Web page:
I recently wrote an article for Digital Book World about freelancer jobs in publishing. (Take my post, Freelance Jobs in Publishing: taking advantage of publisher outsourcing, from a few months back and put it on steroids.) In order to add more content and actually provide advice, I put out a HARO request looking to get quotes from freelancers and those who hire them. (I am the sneakiest/most awesomest person ever. I now have about a dozen names of publishing execs who hire freelancers on a regular basis. Genius? Hells yeah.)
Anyhoozey, lots of people responded, but I got a fabulous book of an email from editor Katharine O’Moore-Klopf, of KOK Edit, with a list of the most amazing advice for any freelancer. Unfortunately, I couldn’t use all her tips in my article, so she is graciously letting me reprint some of them here.
So for your reading pleasure, soak up this woman’s ridiculous knowledge:
1. Hand out your business cards absolutely everywhere you go, including such places as banks and office-supply stores; you never know who’ll need your services.
2. Maintain a professional-looking web site: It’s your calling card on the Internet.
3. Keep in constant contact: Find reasons to periodically contact all of your clients so that they remember you. Frequently, the freelancer who gets the call or e-mail for a project is the one whose name is freshest in the client’s mind. Consider producing a very small periodic newsletter that you e-mail or snail-mail to clients.
4. Advertise judiciously: I advertise in the special edition of a Long Island newspaper that’s produced annually for a book fair here, and I have an ad on the web site of the Council of Science Editors.
5. Send out small gifts to regular clients: Once I’ve had a project or two with a particular contact, I send him or her a coffee mug or tote bag or other item with my company name and logo and contact info on it as a thank-you.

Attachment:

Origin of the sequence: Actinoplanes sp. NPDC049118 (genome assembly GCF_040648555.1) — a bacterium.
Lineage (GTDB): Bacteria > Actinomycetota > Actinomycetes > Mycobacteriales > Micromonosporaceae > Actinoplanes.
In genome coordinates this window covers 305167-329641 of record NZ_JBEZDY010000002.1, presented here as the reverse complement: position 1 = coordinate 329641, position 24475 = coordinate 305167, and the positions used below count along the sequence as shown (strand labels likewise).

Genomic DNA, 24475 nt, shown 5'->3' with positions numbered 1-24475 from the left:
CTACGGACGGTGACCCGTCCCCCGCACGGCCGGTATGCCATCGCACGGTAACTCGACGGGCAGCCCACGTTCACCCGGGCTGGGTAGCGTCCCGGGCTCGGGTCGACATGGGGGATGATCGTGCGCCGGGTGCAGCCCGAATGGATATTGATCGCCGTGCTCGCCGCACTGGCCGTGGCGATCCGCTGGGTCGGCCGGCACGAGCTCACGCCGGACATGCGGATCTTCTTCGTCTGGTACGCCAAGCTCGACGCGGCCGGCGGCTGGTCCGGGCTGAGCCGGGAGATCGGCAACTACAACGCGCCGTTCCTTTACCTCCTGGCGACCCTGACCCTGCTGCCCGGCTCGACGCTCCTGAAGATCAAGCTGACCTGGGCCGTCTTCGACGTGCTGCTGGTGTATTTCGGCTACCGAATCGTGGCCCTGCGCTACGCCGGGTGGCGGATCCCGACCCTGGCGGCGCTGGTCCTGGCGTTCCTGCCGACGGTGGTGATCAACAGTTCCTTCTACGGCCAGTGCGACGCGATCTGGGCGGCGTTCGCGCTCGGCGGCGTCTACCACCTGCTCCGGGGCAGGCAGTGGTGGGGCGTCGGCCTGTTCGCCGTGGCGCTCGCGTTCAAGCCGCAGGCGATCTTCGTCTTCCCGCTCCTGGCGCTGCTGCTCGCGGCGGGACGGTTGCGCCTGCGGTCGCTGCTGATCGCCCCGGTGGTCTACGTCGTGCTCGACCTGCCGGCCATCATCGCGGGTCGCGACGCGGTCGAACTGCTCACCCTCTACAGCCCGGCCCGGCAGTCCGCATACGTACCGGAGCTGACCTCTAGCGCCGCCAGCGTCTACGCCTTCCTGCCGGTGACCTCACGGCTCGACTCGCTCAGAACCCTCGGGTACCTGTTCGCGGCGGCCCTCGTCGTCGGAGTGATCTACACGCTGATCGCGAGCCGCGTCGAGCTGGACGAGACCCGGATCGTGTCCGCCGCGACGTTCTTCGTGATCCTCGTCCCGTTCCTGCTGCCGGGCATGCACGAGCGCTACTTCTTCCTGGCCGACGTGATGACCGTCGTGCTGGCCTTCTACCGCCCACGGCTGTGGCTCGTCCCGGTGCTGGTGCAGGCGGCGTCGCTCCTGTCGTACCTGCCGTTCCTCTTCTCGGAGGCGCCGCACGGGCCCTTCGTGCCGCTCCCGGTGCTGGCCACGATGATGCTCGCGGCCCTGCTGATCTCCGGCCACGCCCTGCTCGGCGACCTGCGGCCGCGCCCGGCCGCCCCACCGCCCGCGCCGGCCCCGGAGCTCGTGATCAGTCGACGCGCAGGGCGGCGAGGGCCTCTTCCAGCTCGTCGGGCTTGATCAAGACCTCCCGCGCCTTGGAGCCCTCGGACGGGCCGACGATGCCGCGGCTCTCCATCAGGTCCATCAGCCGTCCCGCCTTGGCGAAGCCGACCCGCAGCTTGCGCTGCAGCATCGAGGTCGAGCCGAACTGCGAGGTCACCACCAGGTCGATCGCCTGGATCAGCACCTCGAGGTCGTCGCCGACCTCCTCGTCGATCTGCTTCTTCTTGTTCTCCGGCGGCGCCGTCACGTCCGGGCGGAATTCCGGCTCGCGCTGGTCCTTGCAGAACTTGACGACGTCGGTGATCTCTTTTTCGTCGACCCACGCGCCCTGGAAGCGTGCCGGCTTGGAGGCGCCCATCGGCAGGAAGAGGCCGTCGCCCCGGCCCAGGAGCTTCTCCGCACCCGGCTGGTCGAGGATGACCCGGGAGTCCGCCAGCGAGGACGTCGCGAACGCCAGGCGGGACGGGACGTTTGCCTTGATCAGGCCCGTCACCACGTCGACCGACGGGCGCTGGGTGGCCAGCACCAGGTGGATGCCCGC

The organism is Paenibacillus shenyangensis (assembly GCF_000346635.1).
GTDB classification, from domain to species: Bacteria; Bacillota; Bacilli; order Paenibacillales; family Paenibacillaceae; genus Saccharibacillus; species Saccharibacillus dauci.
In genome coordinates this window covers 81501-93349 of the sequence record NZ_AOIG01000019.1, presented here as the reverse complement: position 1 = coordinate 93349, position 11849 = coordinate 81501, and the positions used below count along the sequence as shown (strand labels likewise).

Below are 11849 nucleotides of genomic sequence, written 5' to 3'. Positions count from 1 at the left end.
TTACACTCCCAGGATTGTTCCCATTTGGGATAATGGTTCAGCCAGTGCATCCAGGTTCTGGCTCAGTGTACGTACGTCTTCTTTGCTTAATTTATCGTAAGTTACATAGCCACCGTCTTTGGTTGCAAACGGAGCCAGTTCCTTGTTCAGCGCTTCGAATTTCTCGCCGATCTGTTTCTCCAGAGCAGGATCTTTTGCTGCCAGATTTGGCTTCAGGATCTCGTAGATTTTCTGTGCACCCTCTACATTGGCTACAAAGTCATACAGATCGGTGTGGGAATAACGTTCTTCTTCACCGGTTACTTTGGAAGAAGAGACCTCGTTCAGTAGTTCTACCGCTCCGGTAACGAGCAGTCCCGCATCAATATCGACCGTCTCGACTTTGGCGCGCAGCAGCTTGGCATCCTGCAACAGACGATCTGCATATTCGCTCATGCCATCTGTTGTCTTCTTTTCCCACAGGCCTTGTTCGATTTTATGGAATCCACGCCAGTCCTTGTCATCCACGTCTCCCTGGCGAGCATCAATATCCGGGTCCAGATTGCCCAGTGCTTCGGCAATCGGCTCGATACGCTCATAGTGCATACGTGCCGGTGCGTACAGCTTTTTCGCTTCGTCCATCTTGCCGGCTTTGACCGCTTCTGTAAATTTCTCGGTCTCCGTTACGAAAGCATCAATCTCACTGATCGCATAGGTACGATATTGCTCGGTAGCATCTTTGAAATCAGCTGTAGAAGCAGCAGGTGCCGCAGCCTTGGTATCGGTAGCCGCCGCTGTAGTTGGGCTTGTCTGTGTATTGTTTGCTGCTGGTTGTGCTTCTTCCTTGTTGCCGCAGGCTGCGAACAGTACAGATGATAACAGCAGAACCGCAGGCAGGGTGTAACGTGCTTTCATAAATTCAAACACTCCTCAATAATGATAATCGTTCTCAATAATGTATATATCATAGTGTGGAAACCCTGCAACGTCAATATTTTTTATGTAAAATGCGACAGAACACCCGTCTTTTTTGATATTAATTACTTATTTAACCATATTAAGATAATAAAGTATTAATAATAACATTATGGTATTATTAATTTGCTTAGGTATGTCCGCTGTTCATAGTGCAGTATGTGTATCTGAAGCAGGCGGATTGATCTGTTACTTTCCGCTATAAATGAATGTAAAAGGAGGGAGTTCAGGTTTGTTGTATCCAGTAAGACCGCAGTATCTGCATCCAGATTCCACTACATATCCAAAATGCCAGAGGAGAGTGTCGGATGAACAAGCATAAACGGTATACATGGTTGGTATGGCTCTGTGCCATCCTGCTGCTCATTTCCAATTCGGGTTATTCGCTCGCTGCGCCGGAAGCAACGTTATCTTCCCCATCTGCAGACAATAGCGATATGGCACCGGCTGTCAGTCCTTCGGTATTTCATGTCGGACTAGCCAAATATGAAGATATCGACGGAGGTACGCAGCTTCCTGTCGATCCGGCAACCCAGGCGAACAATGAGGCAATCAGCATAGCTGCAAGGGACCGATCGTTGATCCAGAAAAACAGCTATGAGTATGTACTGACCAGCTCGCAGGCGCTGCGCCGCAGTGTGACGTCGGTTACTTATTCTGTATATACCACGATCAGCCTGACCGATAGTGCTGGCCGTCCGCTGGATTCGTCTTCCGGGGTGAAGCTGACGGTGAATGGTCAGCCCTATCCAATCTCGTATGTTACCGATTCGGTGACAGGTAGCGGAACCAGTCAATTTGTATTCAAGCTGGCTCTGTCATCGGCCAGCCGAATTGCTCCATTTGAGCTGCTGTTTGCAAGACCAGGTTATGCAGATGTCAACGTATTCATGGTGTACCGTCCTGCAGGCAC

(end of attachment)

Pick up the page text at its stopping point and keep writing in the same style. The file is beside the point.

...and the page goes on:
6. Put your name and contact info on everything you touch: Develop a signature that you can pop into place easily in each e-mail you send; it should contain at least your name, your company’s name (if you have one), your phone number, your e-mail address, and your web site URL. Every style sheet I produce (those unfamiliar with book editing should take a look at the “Style Sheet” section of this page of my web site) has my logo and contact info on it. If you do hard-copy editing, tape a business card onto the back of the last page of each ms. you edit. For onscreen edits, place your contact info in the document’s properties.
7. Investigate new clients constantly: Absolutely every single time a potential client’s name comes up on an e-mail list, in a news story, in a magazine feature, or anywhere else, search for the company’s web site online. Bookmark it. Find out everything you can about that company. And then set aside a bit of time each week to e-mail or snail-mail or call the companies you’ve checked up on. Let them know you’d like to be of service to them; never ask if they can give you work. In other words, always approach them from the perspective of their needs, not yours.
8. Buy the EFA booklet “Resumes for Freelancers.” Use it to structure your resume as that of a consultant rather than that of an employee.
There you have it. There’s advice all over the web for freelancers, but Katharine has hit the nail on the head with these little gems of knowledge. Hopefully you’ll find them as useful as I have! (And if you have any other tips, or things you wish you knew at my age… by all means, share away!)